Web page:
The exhibition brought together work and cultural heritage, to the beauty of microscopic images, through the impact of infectious disease in history to the use of art to communicate messages about science to a range of audiences, and overtly ‘sci-art’ projects.
Over 100 students worked on the project from Manchester Metropolitan University, producing a range of outputs that demonstrated skills in creativity, imagination and communication that lay well outside the realms of the typical undergraduate science curriculum.
Work in the exhibition
The MMU AIDS Banner
Lynn Setterington and Joanna Verran
The AIDS pandemic has been caused by the spread of HIV infection. More than 37 million people are currently living with HIV (Human Immunodeficiency Virus)-Aids (Acquired Immunodeficiency Syndrome), with over 90,000 in the UK. In 2009, a collaboration between textile artists Lynn Setterington and microbiologist Joanna Verran resulted in the production of the MMU AIDS banner. The banner was designed by Lynn, who travelled to a range of different organisations and schools across Manchester, using the talents of over 100 members of the public to produce final piece. The banner was completed in MMU on world AIDS day, presenting a community view regarding the approach to the HIV-AIDS ‘Respect and Protect’. The words are highlighted against a background of AIDS ribbons and ‘kisses’
The Manchester Microbe Map
DIYBio is an innovative ‘citizen science’ project that puts the tools and techniques of biology into the hands of enthusiastic amateurs. Manchester’s DIYBio group began in 2011, and one of our first activities was the production of The Manchester Map. This is a ‘Crowd sourced’ survey of bacteria at bus-stops radiating out from the centre of Manchester. Our Citizen scientists departed in pairs from MadLab on one evening in July, and swabbed various well-used sites around the city. They used the swabs to inoculate agar plates that contain appropriate nutrients to allow any bacteria on the swabs to grow, after incubation (25c for 4 days). The Results of the project is an interactive map which illustrated the fantastic diversity of microbial life found in even the most familiar of settings, shown by the range of different colony morphologies.
The Beauty of Micro-organisms
When microorganisms grow on agar plates, the colonies that they produced can look very different, but in order to see the ‘germs’ more clearly, of course we use microscopy. Microbiology is the study of microorganisms, but there are several different types of microorganisms, with different properties and of different sizes: bacteria, viruses, fungi. algae and protozoa.
Fungi, algae and protozoa are the largest of the microorganisms, with cell diameters around 5 -7 micrometers ( one micrometer is one thousandth of a millimetre). There internal cell structures are rather like ours, although of course there are some big difference : for example, algae contain chlorophyll,fungi have cell wells, and most protozoa cells are motile. It is also easy to see some of these microorganisms with the naked eye when they grow to produce visible structues – mould on food is fungal growth, and mushrooms are fungi too. Algae are the slimy green layers you can see on buildings and fountains, and seaweeeds are very large algae.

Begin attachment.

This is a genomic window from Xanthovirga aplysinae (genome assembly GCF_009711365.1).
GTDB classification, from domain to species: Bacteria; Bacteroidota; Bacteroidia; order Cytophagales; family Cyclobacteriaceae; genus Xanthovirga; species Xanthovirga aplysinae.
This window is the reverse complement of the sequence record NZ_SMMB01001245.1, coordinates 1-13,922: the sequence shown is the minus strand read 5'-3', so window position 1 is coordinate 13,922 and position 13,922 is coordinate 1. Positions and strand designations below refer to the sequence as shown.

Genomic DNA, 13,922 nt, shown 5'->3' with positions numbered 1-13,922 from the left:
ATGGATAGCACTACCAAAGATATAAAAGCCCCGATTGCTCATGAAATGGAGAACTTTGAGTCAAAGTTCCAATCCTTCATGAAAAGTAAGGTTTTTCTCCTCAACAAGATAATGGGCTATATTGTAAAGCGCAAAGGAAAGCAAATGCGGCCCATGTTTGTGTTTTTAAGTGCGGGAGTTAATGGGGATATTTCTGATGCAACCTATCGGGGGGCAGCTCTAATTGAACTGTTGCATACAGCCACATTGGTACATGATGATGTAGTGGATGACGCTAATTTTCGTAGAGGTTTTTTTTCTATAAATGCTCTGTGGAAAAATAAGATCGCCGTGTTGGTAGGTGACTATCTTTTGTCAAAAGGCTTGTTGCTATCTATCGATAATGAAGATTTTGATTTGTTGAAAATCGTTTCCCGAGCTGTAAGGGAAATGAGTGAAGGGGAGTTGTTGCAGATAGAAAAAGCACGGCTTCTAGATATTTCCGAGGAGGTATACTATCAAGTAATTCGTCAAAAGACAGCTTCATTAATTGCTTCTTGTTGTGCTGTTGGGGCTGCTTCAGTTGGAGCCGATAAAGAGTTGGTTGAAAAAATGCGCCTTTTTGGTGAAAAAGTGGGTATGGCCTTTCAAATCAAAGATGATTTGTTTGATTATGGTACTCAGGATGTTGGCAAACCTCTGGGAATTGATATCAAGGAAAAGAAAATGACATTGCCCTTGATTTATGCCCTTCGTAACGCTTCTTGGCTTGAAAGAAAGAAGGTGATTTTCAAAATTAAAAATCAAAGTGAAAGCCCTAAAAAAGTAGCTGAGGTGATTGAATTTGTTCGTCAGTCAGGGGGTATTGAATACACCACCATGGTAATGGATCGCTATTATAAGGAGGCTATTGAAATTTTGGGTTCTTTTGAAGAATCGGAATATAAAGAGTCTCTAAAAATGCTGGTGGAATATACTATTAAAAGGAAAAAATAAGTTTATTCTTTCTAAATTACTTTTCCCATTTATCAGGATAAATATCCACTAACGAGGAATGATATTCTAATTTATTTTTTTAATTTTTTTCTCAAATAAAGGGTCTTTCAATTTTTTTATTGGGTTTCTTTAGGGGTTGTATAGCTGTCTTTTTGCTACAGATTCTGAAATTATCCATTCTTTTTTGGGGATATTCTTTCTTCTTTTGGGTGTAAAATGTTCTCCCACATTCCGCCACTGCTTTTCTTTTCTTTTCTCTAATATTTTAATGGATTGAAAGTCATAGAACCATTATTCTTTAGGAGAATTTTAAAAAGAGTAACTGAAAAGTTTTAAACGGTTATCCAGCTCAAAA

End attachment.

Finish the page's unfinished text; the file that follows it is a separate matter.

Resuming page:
Lorren, Shamaila and Maxine
Lorren, Shamaila and Maxine used a microscopic view as the frames to display different groups of microorganisms. The delightful groups of microorganisms. The delightful high magnification graphic representations of diatoms, fungi and viruses are not to scale but the images remind us of beauty and diversity of microbial cells and virus particles.
Viruses are the smallest of the microorganisms, and are very different from the others. Viruses are know as ‘obligate intracellular parasites’ which means that they are unable to replicate outside a living host cell. There are viruses of humans, plants, insects, bacteria, algae and fungi, so a human virus needs human cells to replicate in, a plant virus will need plant cells…and so on. Viruses use their host cell equipment to make more viruses, so viruses don’t ‘grow’ or ‘multiply’ – they ‘replicate’. Viruses are measured in nanometers – one nanometre is one millionth of a millimetre in diameter – and we can’t see them using normal microscopes. Richard Jordan made a model of virus of a bacteria. These viruses are called bacteriophage (because they ‘eat’ bacteria – eventually infect bacteria, replicate inside the bacterial cell, and the ‘daughter phage’ are released when the host cell bursts.
A Clockwork Agar
Differences in the colony morphologies produced by bacteria growing on agar are used to help with initial identification. Sir Alexander Fleming, who discovered penicillin, went a little further and drew pictures using bacteria that produced different pigments to make unusual pictures on agar plates. Since then, several artists have utilised bacterial colonies and pigments to produced artworks- some bacteria even produce pigments that glow in the dark!